You probably have the same problem with the computers at your office - all it takes is one agent visiting a malicious website, clicking on a bad link in their email or downloading some malware program and the login information of all of the agents who use that computer is compromised. Keyloggers are programs that come in through these avenues and sit on an infected system and record the keystrokes of everyone who uses that computer and at intervals, uploads that information to a remote site. That means when you type the address of your email program into a browser and log on with your username and password, you've given that information to hackers. Because many people re-use login information for everything they do online, these hackers start to cross-reference your login information with all of the big online financial sites. You can easily see how this can easily become a problem for many agents - all because someone clicked a link in their e-mail.
If you are using a public system, the safest thing to consider is that the system is likely already compromised. That means anything you type could be sent off to be used by hackers. Now, I realize that in many cases, public computers may be free of keyloggers, but all it takes is one that isn't to create lots of headaches for you. So how do you stay safe? The first step is to make sure you take the same precautions everytime you are on a public computer.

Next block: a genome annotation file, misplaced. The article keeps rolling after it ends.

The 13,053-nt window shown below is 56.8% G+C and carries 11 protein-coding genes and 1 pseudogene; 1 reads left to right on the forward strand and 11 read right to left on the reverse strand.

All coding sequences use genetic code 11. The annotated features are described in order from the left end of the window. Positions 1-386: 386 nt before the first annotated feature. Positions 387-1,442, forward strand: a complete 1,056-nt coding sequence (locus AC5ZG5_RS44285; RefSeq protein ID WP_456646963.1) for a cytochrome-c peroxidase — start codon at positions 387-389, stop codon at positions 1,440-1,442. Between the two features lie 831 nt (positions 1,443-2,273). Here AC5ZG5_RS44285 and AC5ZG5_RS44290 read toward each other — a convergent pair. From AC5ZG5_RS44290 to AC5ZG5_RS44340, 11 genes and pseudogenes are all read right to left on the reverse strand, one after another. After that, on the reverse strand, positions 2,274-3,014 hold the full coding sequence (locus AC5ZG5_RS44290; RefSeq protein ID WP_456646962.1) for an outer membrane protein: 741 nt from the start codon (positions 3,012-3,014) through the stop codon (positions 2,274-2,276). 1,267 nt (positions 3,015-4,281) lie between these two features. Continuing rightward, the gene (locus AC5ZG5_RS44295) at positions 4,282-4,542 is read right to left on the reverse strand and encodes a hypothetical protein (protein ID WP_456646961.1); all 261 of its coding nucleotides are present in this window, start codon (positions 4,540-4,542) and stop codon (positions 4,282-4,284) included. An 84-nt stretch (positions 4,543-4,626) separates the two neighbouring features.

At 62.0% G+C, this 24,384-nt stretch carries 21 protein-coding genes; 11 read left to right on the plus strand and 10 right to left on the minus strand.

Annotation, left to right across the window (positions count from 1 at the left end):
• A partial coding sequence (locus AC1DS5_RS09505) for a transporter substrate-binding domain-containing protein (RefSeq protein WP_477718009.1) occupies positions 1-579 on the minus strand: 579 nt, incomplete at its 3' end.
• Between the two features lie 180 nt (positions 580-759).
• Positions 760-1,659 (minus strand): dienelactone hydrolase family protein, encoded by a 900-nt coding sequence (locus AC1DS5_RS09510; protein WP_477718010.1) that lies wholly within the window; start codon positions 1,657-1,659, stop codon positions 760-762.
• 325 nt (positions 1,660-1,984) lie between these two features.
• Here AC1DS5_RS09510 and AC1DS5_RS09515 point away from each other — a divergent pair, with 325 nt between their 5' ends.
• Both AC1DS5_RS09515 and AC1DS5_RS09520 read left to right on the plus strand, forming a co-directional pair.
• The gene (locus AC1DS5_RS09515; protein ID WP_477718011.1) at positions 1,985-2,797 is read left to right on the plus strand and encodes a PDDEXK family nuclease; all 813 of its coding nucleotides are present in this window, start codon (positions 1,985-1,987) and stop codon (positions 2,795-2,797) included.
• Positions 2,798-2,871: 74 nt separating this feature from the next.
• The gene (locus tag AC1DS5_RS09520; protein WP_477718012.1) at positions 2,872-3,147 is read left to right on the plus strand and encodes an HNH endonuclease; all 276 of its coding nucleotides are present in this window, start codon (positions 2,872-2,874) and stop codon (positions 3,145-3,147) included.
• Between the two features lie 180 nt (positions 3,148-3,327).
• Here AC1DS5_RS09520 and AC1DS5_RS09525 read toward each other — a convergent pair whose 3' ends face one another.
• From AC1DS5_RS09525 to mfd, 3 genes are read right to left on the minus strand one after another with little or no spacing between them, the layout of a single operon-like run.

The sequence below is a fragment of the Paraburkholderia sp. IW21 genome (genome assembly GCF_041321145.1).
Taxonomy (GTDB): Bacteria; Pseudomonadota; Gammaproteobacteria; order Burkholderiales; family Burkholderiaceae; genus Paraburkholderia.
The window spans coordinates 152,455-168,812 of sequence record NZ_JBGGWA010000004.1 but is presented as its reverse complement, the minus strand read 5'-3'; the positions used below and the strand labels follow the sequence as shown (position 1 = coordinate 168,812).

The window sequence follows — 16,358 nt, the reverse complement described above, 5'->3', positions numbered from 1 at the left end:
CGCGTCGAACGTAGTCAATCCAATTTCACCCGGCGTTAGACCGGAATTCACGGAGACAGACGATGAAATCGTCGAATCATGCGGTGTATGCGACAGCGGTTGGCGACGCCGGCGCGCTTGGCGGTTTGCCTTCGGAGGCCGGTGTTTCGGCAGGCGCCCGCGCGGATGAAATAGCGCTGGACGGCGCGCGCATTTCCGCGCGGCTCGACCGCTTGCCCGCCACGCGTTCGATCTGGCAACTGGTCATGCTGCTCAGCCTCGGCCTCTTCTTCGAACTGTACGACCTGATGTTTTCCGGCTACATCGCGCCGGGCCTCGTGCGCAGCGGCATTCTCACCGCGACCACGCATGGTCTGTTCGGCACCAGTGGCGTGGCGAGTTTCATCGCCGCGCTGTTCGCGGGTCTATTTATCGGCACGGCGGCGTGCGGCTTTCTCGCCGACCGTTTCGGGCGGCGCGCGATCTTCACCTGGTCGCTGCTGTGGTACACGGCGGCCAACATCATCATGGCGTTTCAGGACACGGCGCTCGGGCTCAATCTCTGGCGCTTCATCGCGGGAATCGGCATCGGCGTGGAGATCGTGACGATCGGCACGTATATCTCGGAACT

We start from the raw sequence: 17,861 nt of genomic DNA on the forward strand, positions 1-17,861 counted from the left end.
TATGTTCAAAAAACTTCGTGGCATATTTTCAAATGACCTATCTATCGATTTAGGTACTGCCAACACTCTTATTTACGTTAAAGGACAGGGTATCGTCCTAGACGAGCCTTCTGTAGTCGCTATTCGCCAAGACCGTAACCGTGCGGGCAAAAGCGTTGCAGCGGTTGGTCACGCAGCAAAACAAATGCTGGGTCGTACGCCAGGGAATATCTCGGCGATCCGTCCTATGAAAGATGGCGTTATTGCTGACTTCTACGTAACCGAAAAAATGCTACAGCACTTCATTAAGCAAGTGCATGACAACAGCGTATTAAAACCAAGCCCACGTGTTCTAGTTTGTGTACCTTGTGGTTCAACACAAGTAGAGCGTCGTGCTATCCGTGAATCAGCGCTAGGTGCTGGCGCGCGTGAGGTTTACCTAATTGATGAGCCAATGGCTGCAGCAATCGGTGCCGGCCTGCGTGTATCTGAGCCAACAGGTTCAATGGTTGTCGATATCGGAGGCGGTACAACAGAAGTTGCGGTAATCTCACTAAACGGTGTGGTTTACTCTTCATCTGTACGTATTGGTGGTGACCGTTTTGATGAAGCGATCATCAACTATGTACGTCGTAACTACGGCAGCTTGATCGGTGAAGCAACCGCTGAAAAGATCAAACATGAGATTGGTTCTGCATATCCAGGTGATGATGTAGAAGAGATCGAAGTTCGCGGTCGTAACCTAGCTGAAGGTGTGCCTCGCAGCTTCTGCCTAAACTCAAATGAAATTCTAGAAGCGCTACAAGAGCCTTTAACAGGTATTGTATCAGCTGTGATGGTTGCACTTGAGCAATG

First, keyloggers depend on data strings. For example, when they see a website name in the logs, they can assume that the next string of data after the website URL is a user name, and the string after that is a password. My suggestion to protect yourself from a potential keylogger is to use gibberish. What I would do is open a text file and begin typing random characters into the text file. Then enter your website URL. Then back to the text file for some more random characters. Then back to the website for your username, then more random characters in the text file, then your password. Finally, finish off with some more random gibberish in the text file before you hit submit to log in. If you wanted to be even more safe you could incorporate your username and password into the text file of gibberish - so you would actually type it out in the text file surrounded by radom text. Then you would go to the website and instead of typing out your user name and password, you would highlight your user name in the text file and right click and select "Copy" - then click on the user name field on the website and right click and select "Paste" - do the same thing for password.
Yes, I know this is a pain everytime you have to log in - but it keeps you safe. Just ask yourself, which is easier and less costly - taking the time to do this everytime you're on a public computer or dealing with some hacker stealing your financial information. For me, an ounce of prevention is worth a pound of cure in this matter.
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